Why is it that some of our attempts at behaviour change stick, whilst others fall by the wayside?
What is it that motivates us to push through the discomfort of doing things differently, even when it’s tempting to give up?
I’ve been thinking a lot about questions like these, inspired by this week’s podcast interview with Erica Mohr. In our conversation, Erica introduces me to the concept of self-efficacy and the role it plays in learning to do new things.
A person’s sense of self-efficacy can vary according to context. In Erica’s words: “I might have high self-efficacy for presenting a prepared keynote speech, but low self-efficacy for responding to audience questions at the end, for example.”
What we believe we are capable of has been shown to have a significant impact on not only our personal and professional accomplishments but also our physical and psychological health . When we have high self-efficacy we tend to try harder and persist in the face of obstacles, increasing our chances of success. When we have low self-efficacy we are more likely to give up and fail to accomplish the task at hand.
“People’s beliefs about their abilities have a profound effect on those abilities. Ability is not a fixed property; there is huge variability in how you perform.”Albert Bandura
So how can we increase our sense of self-efficacy?
According to Bandura, there are four main sources of self-efficacy. Here’s how Erica describes them:
- Performance accomplishments. “As you practise something more, as you improve in that skill, as you have more experience doing it, you feel more confident in your abilities.”
- Vicarious experiences. “Watching someone else succeed who you identify with. For example, thinking, If she can do it, I can do it!”
- Social persuasion. “When a key figure in our life, a mentor, a colleague, perhaps even a parent or a friend gives us encouragement and says, I know you’ve got this – you can do this.”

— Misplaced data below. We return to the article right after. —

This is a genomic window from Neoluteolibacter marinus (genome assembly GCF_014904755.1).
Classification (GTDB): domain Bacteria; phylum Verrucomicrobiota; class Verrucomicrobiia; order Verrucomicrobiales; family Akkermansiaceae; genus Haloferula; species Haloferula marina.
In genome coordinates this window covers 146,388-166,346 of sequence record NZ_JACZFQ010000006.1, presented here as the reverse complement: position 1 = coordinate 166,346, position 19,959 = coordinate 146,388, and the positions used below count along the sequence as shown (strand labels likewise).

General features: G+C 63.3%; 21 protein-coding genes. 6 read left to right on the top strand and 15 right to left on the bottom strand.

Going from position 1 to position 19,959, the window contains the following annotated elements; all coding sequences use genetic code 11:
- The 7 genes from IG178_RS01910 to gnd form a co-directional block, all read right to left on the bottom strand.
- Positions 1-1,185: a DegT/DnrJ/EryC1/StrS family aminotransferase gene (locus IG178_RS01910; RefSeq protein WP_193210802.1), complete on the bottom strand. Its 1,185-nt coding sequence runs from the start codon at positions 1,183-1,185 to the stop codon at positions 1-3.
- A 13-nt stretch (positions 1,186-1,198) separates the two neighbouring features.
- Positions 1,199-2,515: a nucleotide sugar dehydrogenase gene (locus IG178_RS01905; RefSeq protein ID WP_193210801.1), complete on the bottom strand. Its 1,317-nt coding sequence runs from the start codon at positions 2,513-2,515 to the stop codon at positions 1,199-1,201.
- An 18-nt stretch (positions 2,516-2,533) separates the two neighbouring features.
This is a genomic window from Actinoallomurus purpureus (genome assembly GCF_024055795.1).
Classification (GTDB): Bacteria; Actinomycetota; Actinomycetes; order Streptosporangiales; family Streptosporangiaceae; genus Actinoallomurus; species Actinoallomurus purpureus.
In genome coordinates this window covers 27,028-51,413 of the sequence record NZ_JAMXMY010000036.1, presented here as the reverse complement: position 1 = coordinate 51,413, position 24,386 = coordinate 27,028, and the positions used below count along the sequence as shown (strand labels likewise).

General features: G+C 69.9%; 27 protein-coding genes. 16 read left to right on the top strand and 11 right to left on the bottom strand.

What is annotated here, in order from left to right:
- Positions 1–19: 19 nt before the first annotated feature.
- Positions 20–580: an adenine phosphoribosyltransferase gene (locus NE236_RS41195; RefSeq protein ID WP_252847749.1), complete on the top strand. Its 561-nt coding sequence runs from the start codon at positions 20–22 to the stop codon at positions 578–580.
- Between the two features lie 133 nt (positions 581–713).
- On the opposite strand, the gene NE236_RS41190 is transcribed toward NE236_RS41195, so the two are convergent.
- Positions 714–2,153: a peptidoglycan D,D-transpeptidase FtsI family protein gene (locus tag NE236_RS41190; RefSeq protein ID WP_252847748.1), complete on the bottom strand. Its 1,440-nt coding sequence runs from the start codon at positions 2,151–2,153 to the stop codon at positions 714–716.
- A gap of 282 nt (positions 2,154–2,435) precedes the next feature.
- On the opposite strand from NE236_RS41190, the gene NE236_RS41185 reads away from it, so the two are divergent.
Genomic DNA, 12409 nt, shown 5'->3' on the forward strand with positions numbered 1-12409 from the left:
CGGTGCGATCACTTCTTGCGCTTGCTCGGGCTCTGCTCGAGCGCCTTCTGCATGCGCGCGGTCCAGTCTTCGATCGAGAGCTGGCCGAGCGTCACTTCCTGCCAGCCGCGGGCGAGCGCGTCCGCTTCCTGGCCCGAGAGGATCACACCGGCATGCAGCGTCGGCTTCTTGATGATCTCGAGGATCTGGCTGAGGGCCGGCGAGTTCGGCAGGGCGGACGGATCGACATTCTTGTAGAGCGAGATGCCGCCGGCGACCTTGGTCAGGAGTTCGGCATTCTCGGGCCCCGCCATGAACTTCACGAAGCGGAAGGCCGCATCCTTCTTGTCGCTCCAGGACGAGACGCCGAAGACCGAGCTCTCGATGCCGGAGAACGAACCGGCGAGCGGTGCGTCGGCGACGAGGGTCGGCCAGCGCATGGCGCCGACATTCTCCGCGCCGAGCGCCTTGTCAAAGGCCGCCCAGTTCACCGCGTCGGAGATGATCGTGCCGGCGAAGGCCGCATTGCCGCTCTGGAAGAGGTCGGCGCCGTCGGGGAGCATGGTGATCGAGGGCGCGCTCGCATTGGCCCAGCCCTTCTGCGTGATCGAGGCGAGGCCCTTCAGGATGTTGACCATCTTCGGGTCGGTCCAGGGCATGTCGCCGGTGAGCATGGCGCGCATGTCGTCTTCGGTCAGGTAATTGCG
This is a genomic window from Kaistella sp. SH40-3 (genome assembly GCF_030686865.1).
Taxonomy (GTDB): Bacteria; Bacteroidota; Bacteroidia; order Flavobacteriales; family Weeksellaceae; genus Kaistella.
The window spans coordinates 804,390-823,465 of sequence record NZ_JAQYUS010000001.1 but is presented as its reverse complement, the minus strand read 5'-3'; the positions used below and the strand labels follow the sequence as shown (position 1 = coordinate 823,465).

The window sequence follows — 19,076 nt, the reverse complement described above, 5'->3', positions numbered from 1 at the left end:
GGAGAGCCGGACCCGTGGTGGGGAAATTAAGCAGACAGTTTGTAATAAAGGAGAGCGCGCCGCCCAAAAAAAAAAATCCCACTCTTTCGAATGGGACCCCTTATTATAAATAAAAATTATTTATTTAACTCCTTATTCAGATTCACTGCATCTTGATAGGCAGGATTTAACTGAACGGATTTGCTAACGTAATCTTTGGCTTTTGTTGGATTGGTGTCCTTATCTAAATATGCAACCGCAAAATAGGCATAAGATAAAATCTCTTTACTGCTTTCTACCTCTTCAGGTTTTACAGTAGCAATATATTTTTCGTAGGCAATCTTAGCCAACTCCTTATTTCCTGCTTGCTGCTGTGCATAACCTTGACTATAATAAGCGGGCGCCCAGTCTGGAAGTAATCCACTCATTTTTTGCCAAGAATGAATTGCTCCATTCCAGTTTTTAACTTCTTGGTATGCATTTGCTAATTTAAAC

- Physiological and Emotional States. “How we interpret what’s happening in our body and connect that with our capabilities. So if I’m going into a keynote and I feel nervous, do I interpret those nerves as me not being capable or do I normalise them? Of course, everybody’s nervous when they go into a keynote! That’s totally understandable. So how we interpret that psychological state is key.”
Reflecting on our conversation, I realised that all four of these methods were crucial in my personal experience of overcoming long-term psychological distress:
- A pivotal moment in my recovery was when I saw a new psychiatrist who said: “I’ve seen people like you get better”. (Source 3)
- Once I had a sense that recovery was actually possible, I actively sought out role models, reading everything I could find that had been written by people who had overcome the same kinds of challenges I was facing. (Source 2)
- Having found information about the kinds of skills I needed to learn, I started practising them actively. It took a while, but little by little, my confidence grew. (Source 1)
- And on the days when I felt disheartened, when old symptoms returned and I felt as though I was going nowhere, I learned to normalise my feelings rather than catastrophising. I came to understand that learning is often a two-steps-forward-one-step-back kind of an experience and that wobbly days are simply part of the package. Developing a simple mindfulness practice helped me to cope with uncomfortable feelings, rather than trying to suppress or run away from them. (Source 4)
What we think is possible, what we believe we are allowed to experience – these things matter.
By seeking out role models, surrounding ourselves with supportive people, actively practising new behaviours and learning to normalise and cope with fears and discomfort as they arise, we can create the possibility of lasting, positive change in our behaviour. And with each tiny accomplishment, we can help ourselves recognise that we are capable of more.
Little steps, repeated over time.